Friday, May 2nd, 2014

Australia is too preoccupied with public debt and should focus on using it as an instrument of growth rather than employ measures to reduce spending, according to University of Adelaide’s new Dean of Business School.
In response to the Commission of Audit released yesterday, international economic commentator Professor Lawrence Abeln (formerly with Cambridge University and MIT) says what is missing from the current federal budget debate is the fact that Australia remains one of the strongest economies in the World.  
“Australia’s inflation is contained.  Our employment is low especially relative to Europe and the US, and most importantly, we have among the lowest public debt ratios to gross domestic product (GDP) of any industrialised country in the world,” Professor Abeln says. 
“Australia has managed its economy well—in fact it weathered the banking crisis and housing crisis—and did not borrow as heavily, like many other industrialised countries, to get out of the financial crisis.
“Our public debt is 30% of GDP. Both France and the UK have a public debt ratio three times that of Australia. The ratio is 75% in the US and over 200% in Japan. 
“Our public debt is already under control.  The Government has made efforts to contain it relative to our heavily indebted peer G20 nations. We should not be so preoccupied with the current debt level as we have many additional capacities in the world markets to use debt as an instrument of growth,” he says.  
Professor Abeln says instead of an overemphasis on further reducing our relatively low debt levels, the government should use additional spending measures to grow GDP.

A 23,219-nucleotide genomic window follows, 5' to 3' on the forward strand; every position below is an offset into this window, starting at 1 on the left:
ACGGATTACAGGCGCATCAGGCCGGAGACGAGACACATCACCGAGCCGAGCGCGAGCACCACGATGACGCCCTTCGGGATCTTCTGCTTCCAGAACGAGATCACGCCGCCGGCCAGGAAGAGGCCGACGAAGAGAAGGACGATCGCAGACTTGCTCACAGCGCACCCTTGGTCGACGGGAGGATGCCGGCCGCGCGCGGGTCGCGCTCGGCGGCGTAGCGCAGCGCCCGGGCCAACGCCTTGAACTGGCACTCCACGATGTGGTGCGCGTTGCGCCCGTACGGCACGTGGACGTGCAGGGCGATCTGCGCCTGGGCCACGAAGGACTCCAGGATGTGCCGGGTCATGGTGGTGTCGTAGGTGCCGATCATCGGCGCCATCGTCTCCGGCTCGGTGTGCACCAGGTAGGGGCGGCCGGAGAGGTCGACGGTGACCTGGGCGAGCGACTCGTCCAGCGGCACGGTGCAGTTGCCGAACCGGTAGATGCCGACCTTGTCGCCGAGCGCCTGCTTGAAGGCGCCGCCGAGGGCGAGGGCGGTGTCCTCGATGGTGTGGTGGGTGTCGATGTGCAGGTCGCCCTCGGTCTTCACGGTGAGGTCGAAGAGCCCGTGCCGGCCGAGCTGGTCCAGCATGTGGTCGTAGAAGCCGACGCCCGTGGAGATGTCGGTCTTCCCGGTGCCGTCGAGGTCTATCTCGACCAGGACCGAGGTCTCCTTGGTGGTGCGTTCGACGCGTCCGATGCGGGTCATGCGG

“The government should use incentives to encourage multinationals to relocate to Australia to create good jobs.  It should continue to encourage consumer spending and secure further free trade agreements to increase exports,” he says.
“Australia should support education of all levels to equip the future workforce and offer incentives for more small and medium sized businesses to innovate,” Professor Abeln says. 
“Our service sector now represents two thirds of the economy. It’s increasingly important to diversify and develop our workforce to meet the needs of future business, to manage an aging population and to transition to a cleaner energy economy. 
“These are better economic policies than debt containment and enacting additional tax levies on consumers while reducing their ability to spend and limiting the opportunities for small businesses to grow.”
Media contacts:

Professor Lawrence Abeln
Dean of Business School
The University of Adelaide


Federal budget


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